13 October 2011

LEGO: Dr. Jekyll and Mr. Hyde?

Regarding intellectual property management, LEGO may seem to suffer from some form of personality disorder. Over the years, the company has indeed been oscillating between very open and very closed attitudes.

On the “open side”, LEGO appears nowadays as a champion of crowd-sourcing and of user-based innovation. LEGO’s recent Cuusoo project is a nice example of crowd-sourcing design, whereby the ‘crowd’ (i.e., anyone) is invited to submit LEGO models that the company may later consider (see other examples of crowd-sourcing designs in this Digitopoly post). This new initiative follows previous similar projects, like LEGO Factory (launched in 2005 and now dubbed ‘DESIGNbyME’).

Still on the “open side”, LEGO showed in the past a very permissive attitude towards hackers who cracked the operating system of its robotics kit Mindstorms.

Now, on the “closed side”, LEGO played hardball with its rights on the bricks for a long time. Since the expiration of its last patent in 1978, LEGO has indeed attempted to “build a wall around its bricks” by invoking other IP rights (such as trademark and copyright). LEGO lost its battle in 2005 in Canada and in 2010 in Europe. As the Canadian Supreme Court put it:

“(Lego) is no longer entitled to protection against competition in respect of its product. It must now face the rigors of a free market and its process of creative destruction.”

In view of these contrasting attitudes, should we conclude that something goes wrong at LEGO’s IP department? My interpretation is quite the opposite: LEGO seems to adapt its IP management to different realities in a rather clever way.

On the one hand, the open strategy makes full sense when it comes to enhance the brand image of the company and to capitalize on the complementarity between various products:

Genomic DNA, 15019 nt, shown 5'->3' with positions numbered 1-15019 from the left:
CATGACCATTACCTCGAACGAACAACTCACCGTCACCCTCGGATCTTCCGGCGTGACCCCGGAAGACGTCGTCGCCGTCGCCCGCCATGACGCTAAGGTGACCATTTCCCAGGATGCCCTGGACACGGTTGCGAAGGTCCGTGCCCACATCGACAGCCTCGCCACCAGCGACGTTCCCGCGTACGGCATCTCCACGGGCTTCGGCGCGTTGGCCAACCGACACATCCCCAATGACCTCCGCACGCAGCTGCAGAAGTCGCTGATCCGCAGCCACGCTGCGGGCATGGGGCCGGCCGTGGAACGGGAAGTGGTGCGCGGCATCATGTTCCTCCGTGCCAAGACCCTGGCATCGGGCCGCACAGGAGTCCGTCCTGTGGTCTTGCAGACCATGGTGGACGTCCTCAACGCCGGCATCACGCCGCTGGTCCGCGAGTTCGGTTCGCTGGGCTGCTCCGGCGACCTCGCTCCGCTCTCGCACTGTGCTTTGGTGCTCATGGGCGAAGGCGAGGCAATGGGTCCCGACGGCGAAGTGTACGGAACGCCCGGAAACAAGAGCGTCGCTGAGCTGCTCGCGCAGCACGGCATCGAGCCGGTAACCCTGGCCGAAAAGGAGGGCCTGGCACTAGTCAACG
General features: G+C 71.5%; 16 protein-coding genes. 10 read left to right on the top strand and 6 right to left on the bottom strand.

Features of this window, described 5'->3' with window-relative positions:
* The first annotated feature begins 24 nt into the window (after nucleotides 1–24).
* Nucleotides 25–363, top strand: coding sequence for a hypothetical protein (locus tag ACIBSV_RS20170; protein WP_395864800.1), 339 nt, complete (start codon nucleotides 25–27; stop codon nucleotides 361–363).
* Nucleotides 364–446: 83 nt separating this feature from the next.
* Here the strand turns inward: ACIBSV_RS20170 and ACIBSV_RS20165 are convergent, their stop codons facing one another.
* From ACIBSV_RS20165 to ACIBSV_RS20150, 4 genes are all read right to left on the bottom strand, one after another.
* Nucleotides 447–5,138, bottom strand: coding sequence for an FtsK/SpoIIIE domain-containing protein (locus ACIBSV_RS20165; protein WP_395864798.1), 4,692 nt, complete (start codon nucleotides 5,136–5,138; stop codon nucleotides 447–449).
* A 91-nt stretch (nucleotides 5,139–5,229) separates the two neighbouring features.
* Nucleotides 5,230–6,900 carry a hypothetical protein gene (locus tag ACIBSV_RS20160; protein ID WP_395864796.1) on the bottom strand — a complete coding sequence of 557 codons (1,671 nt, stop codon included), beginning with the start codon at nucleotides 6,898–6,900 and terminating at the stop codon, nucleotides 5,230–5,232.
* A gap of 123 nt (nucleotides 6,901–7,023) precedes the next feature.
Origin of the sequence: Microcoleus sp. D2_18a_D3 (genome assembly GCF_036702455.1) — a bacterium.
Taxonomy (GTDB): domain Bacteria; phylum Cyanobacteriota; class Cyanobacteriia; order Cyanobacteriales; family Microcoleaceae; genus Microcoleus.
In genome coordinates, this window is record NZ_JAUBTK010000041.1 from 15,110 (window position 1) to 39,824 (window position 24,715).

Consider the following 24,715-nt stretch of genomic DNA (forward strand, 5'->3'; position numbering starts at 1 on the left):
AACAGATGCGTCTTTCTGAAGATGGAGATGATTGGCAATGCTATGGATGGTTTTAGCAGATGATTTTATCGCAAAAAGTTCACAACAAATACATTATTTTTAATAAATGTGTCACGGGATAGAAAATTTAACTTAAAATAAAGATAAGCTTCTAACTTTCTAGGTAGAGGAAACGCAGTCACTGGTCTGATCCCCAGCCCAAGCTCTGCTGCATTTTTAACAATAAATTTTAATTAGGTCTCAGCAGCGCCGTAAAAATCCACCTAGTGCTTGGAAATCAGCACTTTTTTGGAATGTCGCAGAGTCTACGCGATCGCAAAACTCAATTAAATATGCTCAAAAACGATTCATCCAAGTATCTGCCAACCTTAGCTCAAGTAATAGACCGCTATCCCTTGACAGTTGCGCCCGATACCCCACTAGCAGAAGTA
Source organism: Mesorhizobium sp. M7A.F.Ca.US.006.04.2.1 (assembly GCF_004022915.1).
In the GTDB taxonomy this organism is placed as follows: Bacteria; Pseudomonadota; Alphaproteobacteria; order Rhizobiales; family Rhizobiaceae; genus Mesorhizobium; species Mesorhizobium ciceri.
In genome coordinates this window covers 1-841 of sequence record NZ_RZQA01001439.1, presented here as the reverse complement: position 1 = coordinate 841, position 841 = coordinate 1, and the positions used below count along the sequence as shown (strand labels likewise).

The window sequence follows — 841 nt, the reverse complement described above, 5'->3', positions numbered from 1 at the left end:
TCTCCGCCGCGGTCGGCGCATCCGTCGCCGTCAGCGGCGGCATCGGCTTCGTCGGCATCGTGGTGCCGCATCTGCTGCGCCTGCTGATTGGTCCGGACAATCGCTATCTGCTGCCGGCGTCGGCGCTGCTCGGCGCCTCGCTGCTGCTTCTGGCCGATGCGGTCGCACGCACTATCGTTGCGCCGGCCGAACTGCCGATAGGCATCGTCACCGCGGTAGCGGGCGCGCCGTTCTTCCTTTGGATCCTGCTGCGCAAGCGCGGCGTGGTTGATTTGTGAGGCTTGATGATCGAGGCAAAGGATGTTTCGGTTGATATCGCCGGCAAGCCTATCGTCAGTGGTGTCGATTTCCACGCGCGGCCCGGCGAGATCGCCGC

• Crowd-sourcing design is perfectly in line with LEGO’s general mission: “Inspire and develop children to think creatively”.
  • Letting hackers crack and develop a software that makes LEGO’s bricks become robots turned out to be very profitable for LEGO: the company saved on software development costs and greatly benefited from the increased quality and popularity of its Mindstorms kits.

On the other hand, the closed strategy may be tempting when it comes to protect LEGO’s core business, i.e., the bricks. The keyword here is compatibility: what has made (and still makes) LEGO successful is the almost infinite number of ways of combining the little bricks. As long as the competitors’ bricks were incompatible with LEGO’s bricks, LEGO’s users had no incentive to switch brand as they would have lost the benefit of being able to combine the newly purchased bricks with the ones they already owned. In economic terms, incompatibility generated switching costs and it is easy to understand that these switching costs insulated LEGO from competition, thereby allowing the company to charge a premium on its bricks. A competitive advantage that was probably worth fighting for…

In a nutshell, LEGO does not suffer from any personality disorder. The company simply adjusts its strategies to try and maximize the value of its IP portfolio.

(You can find an older French version of this post, as well as a slide presentation, in English, of the whole case.)

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